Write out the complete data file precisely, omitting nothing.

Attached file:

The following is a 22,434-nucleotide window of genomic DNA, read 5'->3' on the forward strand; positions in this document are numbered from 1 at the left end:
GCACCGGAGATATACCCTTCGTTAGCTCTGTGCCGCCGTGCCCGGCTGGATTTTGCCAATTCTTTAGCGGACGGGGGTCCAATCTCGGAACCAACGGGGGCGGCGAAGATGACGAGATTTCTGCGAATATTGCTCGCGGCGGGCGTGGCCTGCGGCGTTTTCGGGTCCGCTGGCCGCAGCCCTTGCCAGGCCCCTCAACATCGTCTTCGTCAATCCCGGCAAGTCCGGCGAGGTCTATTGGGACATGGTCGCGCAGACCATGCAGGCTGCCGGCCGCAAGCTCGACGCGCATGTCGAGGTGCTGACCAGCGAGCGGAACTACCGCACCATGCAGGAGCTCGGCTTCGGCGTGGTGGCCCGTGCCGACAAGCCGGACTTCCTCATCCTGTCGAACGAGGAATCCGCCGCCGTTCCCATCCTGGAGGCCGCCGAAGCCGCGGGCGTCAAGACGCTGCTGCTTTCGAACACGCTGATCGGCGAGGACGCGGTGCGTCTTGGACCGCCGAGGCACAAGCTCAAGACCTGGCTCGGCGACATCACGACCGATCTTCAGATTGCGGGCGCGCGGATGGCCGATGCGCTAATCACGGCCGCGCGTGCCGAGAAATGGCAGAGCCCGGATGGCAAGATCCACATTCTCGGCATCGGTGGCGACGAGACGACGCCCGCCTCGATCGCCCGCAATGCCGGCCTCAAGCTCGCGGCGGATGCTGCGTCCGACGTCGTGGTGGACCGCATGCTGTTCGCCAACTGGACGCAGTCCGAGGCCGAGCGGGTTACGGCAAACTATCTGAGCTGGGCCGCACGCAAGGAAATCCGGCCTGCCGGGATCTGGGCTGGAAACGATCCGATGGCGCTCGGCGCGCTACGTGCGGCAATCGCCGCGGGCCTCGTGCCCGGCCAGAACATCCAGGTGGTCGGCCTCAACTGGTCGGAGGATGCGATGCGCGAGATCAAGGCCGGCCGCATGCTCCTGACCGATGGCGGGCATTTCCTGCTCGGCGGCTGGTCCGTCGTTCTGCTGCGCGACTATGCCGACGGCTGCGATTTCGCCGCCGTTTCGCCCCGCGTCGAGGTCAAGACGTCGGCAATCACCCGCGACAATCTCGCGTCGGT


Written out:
The following is a 22,434-nucleotide window of genomic DNA, read 5'->3' on the forward strand; positions in this document are numbered from 1 at the left end:
GCACCGGAGATATACCCTTCGTTAGCTCTGTGCCGCCGTGCCCGGCTGGATTTTGCCAATTCTTTAGCGGACGGGGGTCCAATCTCGGAACCAACGGGGGCGGCGAAGATGACGAGATTTCTGCGAATATTGCTCGCGGCGGGCGTGGCCTGCGGCGTTTTCGGGTCCGCTGGCCGCAGCCCTTGCCAGGCCCCTCAACATCGTCTTCGTCAATCCCGGCAAGTCCGGCGAGGTCTATTGGGACATGGTCGCGCAGACCATGCAGGCTGCCGGCCGCAAGCTCGACGCGCATGTCGAGGTGCTGACCAGCGAGCGGAACTACCGCACCATGCAGGAGCTCGGCTTCGGCGTGGTGGCCCGTGCCGACAAGCCGGACTTCCTCATCCTGTCGAACGAGGAATCCGCCGCCGTTCCCATCCTGGAGGCCGCCGAAGCCGCGGGCGTCAAGACGCTGCTGCTTTCGAACACGCTGATCGGCGAGGACGCGGTGCGTCTTGGACCGCCGAGGCACAAGCTCAAGACCTGGCTCGGCGACATCACGACCGATCTTCAGATTGCGGGCGCGCGGATGGCCGATGCGCTAATCACGGCCGCGCGTGCCGAGAAATGGCAGAGCCCGGATGGCAAGATCCACATTCTCGGCATCGGTGGCGACGAGACGACGCCCGCCTCGATCGCCCGCAATGCCGGCCTCAAGCTCGCGGCGGATGCTGCGTCCGACGTCGTGGTGGACCGCATGCTGTTCGCCAACTGGACGCAGTCCGAGGCCGAGCGGGTTACGGCAAACTATCTGAGCTGGGCCGCACGCAAGGAAATCCGGCCTGCCGGGATCTGGGCTGGAAACGATCCGATGGCGCTCGGCGCGCTACGTGCGGCAATCGCCGCGGGCCTCGTGCCCGGCCAGAACATCCAGGTGGTCGGCCTCAACTGGTCGGAGGATGCGATGCGCGAGATCAAGGCCGGCCGCATGCTCCTGACCGATGGCGGGCATTTCCTGCTCGGCGGCTGGTCCGTCGTTCTGCTGCGCGACTATGCCGACGGCTGCGATTTCGCCGCCGTTTCGCCCCGCGTCGAGGTCAAGACGTCGGCAATCACCCGCGACAATCTCGCGTCGGT